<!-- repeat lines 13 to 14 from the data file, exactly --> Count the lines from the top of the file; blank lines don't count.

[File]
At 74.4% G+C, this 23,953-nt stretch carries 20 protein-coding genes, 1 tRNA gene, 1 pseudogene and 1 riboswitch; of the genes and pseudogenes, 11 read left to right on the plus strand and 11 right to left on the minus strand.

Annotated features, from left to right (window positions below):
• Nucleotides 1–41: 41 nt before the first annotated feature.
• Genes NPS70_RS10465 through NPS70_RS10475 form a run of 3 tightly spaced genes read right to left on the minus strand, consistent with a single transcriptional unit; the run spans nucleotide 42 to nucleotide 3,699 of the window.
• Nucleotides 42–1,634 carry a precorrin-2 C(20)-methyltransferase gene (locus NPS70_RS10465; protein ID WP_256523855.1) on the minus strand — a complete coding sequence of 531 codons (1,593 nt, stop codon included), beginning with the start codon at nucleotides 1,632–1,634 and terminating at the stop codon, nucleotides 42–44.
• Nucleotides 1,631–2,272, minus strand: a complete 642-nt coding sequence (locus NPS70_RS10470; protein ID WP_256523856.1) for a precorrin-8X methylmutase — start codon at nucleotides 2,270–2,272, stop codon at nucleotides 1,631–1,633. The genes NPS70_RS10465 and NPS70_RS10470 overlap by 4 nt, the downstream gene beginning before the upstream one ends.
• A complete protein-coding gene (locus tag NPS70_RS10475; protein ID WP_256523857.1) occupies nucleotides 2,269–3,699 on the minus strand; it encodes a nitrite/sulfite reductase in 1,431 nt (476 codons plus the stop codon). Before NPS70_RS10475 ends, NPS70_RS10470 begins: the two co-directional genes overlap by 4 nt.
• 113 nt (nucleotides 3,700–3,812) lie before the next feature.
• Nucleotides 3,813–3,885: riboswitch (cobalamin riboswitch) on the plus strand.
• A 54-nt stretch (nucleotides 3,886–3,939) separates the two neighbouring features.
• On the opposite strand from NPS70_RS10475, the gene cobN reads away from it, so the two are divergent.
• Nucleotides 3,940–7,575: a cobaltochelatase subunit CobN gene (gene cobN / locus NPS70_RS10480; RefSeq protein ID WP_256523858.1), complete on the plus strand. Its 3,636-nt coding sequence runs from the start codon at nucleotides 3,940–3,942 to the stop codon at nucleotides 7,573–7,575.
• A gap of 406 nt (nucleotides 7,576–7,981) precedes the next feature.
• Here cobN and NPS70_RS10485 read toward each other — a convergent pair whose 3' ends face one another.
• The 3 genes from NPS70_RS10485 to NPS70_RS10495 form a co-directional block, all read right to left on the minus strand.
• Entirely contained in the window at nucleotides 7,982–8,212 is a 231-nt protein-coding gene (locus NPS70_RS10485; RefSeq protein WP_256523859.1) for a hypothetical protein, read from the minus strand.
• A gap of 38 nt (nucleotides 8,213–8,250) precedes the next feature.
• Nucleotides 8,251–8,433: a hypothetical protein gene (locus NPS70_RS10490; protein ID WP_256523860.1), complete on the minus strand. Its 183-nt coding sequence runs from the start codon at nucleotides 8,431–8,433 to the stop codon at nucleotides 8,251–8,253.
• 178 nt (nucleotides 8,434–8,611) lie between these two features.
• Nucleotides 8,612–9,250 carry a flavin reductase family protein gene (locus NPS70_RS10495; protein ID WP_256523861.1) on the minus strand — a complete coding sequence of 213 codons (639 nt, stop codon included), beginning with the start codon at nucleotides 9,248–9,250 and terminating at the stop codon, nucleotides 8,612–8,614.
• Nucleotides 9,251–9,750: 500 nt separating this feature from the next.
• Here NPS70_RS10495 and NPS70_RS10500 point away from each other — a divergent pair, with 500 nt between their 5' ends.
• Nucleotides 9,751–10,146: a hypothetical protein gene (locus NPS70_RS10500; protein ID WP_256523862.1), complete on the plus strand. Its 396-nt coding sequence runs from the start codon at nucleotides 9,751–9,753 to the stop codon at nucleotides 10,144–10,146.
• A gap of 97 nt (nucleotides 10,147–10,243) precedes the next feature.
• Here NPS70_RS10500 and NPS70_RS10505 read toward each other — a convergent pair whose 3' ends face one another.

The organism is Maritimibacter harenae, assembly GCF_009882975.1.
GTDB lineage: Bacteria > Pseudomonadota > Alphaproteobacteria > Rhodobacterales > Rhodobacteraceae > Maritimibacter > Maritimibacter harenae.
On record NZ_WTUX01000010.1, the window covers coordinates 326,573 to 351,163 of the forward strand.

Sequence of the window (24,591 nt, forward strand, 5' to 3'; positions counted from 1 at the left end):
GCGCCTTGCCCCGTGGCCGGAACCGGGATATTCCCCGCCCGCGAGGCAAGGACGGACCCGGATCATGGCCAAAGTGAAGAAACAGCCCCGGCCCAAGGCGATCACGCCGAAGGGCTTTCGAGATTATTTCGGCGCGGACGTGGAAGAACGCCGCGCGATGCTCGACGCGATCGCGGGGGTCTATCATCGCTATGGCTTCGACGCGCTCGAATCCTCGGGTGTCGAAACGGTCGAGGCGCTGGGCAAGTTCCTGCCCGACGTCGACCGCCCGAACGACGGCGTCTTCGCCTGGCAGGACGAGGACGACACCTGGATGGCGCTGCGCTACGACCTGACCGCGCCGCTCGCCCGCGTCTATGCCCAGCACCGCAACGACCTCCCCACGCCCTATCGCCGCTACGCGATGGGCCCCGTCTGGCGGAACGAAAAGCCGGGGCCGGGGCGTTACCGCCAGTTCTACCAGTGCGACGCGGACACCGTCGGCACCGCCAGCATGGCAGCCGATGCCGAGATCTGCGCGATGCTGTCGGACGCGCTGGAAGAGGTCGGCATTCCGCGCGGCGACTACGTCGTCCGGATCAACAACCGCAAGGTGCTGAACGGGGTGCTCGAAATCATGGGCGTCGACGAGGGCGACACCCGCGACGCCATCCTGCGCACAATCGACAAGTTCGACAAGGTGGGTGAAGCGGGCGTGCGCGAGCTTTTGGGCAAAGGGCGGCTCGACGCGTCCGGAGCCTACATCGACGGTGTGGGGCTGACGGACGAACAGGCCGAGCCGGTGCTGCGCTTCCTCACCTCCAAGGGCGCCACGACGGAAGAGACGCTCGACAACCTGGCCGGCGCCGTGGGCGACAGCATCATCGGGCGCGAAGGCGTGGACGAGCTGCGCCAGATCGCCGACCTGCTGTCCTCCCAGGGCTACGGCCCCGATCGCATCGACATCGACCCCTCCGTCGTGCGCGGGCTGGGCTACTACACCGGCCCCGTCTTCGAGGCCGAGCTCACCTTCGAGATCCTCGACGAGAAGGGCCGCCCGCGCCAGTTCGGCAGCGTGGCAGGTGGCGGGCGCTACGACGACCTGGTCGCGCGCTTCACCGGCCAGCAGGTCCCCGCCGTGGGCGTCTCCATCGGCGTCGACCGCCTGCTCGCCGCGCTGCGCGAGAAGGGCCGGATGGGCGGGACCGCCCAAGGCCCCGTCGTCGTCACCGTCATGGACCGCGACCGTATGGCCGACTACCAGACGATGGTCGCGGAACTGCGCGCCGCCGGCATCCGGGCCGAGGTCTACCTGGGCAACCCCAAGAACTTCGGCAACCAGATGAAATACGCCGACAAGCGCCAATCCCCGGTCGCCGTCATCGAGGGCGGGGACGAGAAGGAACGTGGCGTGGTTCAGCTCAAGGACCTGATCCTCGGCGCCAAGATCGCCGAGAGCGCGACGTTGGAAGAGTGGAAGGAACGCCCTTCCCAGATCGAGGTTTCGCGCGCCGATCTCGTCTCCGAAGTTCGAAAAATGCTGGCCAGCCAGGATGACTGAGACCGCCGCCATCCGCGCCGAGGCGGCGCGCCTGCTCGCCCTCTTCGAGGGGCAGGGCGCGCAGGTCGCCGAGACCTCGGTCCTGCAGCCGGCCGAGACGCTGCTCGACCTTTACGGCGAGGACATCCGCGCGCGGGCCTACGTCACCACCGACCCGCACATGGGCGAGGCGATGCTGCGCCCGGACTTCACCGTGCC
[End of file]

• A gap of 406 nt (nucleotides 7,576–7,981) precedes the next feature.
• Here cobN and NPS70_RS10485 read toward each other — a convergent pair whose 3' ends face one another.